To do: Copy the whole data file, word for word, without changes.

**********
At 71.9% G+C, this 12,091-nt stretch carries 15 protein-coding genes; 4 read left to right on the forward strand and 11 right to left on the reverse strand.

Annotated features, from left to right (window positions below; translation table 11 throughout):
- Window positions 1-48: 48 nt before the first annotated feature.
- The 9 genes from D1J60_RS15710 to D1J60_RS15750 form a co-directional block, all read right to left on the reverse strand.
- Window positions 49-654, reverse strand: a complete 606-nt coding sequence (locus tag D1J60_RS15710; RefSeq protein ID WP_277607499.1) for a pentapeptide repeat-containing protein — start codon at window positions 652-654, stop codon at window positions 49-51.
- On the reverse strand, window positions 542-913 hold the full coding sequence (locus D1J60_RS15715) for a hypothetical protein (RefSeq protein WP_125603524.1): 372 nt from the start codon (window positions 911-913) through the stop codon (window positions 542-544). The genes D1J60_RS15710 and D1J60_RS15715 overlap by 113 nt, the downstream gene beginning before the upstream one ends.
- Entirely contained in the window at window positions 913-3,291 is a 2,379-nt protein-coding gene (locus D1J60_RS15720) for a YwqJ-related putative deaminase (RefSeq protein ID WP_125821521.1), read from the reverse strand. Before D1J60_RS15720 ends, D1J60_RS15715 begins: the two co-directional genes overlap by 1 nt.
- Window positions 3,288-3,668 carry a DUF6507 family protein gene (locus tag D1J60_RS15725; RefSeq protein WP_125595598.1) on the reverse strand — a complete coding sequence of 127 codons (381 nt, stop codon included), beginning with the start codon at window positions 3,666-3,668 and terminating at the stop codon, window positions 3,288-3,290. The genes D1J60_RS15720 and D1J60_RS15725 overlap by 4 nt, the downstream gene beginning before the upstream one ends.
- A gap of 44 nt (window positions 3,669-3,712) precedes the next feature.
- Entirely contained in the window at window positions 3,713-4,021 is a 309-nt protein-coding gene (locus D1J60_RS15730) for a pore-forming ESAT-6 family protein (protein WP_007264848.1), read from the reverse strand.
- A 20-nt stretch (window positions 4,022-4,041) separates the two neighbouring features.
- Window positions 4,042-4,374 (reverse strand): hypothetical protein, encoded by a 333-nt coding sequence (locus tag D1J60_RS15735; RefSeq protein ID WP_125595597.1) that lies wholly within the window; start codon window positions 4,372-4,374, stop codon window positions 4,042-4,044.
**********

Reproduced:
At 71.9% G+C, this 12,091-nt stretch carries 15 protein-coding genes; 4 read left to right on the forward strand and 11 right to left on the reverse strand.

Annotated features, from left to right (window positions below; translation table 11 throughout):
- Window positions 1-48: 48 nt before the first annotated feature.
- The 9 genes from D1J60_RS15710 to D1J60_RS15750 form a co-directional block, all read right to left on the reverse strand.
- Window positions 49-654, reverse strand: a complete 606-nt coding sequence (locus tag D1J60_RS15710; RefSeq protein ID WP_277607499.1) for a pentapeptide repeat-containing protein — start codon at window positions 652-654, stop codon at window positions 49-51.
- On the reverse strand, window positions 542-913 hold the full coding sequence (locus D1J60_RS15715) for a hypothetical protein (RefSeq protein WP_125603524.1): 372 nt from the start codon (window positions 911-913) through the stop codon (window positions 542-544). The genes D1J60_RS15710 and D1J60_RS15715 overlap by 113 nt, the downstream gene beginning before the upstream one ends.
- Entirely contained in the window at window positions 913-3,291 is a 2,379-nt protein-coding gene (locus D1J60_RS15720) for a YwqJ-related putative deaminase (RefSeq protein ID WP_125821521.1), read from the reverse strand. Before D1J60_RS15720 ends, D1J60_RS15715 begins: the two co-directional genes overlap by 1 nt.
- Window positions 3,288-3,668 carry a DUF6507 family protein gene (locus tag D1J60_RS15725; RefSeq protein WP_125595598.1) on the reverse strand — a complete coding sequence of 127 codons (381 nt, stop codon included), beginning with the start codon at window positions 3,666-3,668 and terminating at the stop codon, window positions 3,288-3,290. The genes D1J60_RS15720 and D1J60_RS15725 overlap by 4 nt, the downstream gene beginning before the upstream one ends.
- A gap of 44 nt (window positions 3,669-3,712) precedes the next feature.
- Entirely contained in the window at window positions 3,713-4,021 is a 309-nt protein-coding gene (locus D1J60_RS15730) for a pore-forming ESAT-6 family protein (protein WP_007264848.1), read from the reverse strand.
- A 20-nt stretch (window positions 4,022-4,041) separates the two neighbouring features.
- Window positions 4,042-4,374 (reverse strand): hypothetical protein, encoded by a 333-nt coding sequence (locus tag D1J60_RS15735; RefSeq protein ID WP_125595597.1) that lies wholly within the window; start codon window positions 4,372-4,374, stop codon window positions 4,042-4,044.